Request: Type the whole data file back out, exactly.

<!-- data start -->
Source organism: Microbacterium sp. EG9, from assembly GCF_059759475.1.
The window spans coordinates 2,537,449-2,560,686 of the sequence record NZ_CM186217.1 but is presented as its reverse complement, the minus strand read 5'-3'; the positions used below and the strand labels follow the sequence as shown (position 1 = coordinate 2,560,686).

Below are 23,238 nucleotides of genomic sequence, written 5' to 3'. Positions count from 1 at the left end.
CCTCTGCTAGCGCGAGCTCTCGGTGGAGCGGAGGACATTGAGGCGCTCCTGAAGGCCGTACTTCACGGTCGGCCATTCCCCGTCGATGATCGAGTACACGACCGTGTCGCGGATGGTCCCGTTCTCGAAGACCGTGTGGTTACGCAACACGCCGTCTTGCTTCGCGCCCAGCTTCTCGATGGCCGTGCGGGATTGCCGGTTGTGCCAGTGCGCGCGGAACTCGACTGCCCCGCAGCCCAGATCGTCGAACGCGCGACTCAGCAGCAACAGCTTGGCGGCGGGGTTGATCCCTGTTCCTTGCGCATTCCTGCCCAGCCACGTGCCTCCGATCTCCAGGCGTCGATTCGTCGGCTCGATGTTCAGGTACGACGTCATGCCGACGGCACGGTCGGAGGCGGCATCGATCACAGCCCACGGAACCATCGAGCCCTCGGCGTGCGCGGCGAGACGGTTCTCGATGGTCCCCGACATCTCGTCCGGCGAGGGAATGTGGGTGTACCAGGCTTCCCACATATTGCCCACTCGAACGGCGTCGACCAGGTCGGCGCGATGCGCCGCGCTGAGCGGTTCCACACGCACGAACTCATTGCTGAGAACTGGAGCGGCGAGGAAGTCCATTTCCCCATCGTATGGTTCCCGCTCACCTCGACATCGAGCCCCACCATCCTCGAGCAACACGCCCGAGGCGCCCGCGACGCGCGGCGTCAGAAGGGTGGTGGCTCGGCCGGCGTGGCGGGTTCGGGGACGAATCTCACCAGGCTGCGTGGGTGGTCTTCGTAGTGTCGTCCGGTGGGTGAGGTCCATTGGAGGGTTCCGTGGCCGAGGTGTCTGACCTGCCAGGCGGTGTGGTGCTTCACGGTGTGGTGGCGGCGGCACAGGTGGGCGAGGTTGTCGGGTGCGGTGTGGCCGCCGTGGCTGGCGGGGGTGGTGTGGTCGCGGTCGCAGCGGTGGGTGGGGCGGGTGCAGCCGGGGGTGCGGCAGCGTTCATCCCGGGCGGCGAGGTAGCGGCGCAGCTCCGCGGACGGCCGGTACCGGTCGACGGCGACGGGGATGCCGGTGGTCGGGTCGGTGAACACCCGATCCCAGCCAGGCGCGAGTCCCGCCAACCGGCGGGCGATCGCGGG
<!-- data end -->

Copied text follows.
Source organism: Microbacterium sp. EG9, from assembly GCF_059759475.1.
The window spans coordinates 2,537,449-2,560,686 of the sequence record NZ_CM186217.1 but is presented as its reverse complement, the minus strand read 5'-3'; the positions used below and the strand labels follow the sequence as shown (position 1 = coordinate 2,560,686).

Below are 23,238 nucleotides of genomic sequence, written 5' to 3'. Positions count from 1 at the left end.
CCTCTGCTAGCGCGAGCTCTCGGTGGAGCGGAGGACATTGAGGCGCTCCTGAAGGCCGTACTTCACGGTCGGCCATTCCCCGTCGATGATCGAGTACACGACCGTGTCGCGGATGGTCCCGTTCTCGAAGACCGTGTGGTTACGCAACACGCCGTCTTGCTTCGCGCCCAGCTTCTCGATGGCCGTGCGGGATTGCCGGTTGTGCCAGTGCGCGCGGAACTCGACTGCCCCGCAGCCCAGATCGTCGAACGCGCGACTCAGCAGCAACAGCTTGGCGGCGGGGTTGATCCCTGTTCCTTGCGCATTCCTGCCCAGCCACGTGCCTCCGATCTCCAGGCGTCGATTCGTCGGCTCGATGTTCAGGTACGACGTCATGCCGACGGCACGGTCGGAGGCGGCATCGATCACAGCCCACGGAACCATCGAGCCCTCGGCGTGCGCGGCGAGACGGTTCTCGATGGTCCCCGACATCTCGTCCGGCGAGGGAATGTGGGTGTACCAGGCTTCCCACATATTGCCCACTCGAACGGCGTCGACCAGGTCGGCGCGATGCGCCGCGCTGAGCGGTTCCACACGCACGAACTCATTGCTGAGAACTGGAGCGGCGAGGAAGTCCATTTCCCCATCGTATGGTTCCCGCTCACCTCGACATCGAGCCCCACCATCCTCGAGCAACACGCCCGAGGCGCCCGCGACGCGCGGCGTCAGAAGGGTGGTGGCTCGGCCGGCGTGGCGGGTTCGGGGACGAATCTCACCAGGCTGCGTGGGTGGTCTTCGTAGTGTCGTCCGGTGGGTGAGGTCCATTGGAGGGTTCCGTGGCCGAGGTGTCTGACCTGCCAGGCGGTGTGGTGCTTCACGGTGTGGTGGCGGCGGCACAGGTGGGCGAGGTTGTCGGGTGCGGTGTGGCCGCCGTGGCTGGCGGGGGTGGTGTGGTCGCGGTCGCAGCGGTGGGTGGGGCGGGTGCAGCCGGGGGTGCGGCAGCGTTCATCCCGGGCGGCGAGGTAGCGGCGCAGCTCCGCGGACGGCCGGTACCGGTCGACGGCGACGGGGATGCCGGTGGTCGGGTCGGTGAACACCCGATCCCAGCCAGGCGCGAGTCCCGCCAACCGGCGGGCGATCGCGGG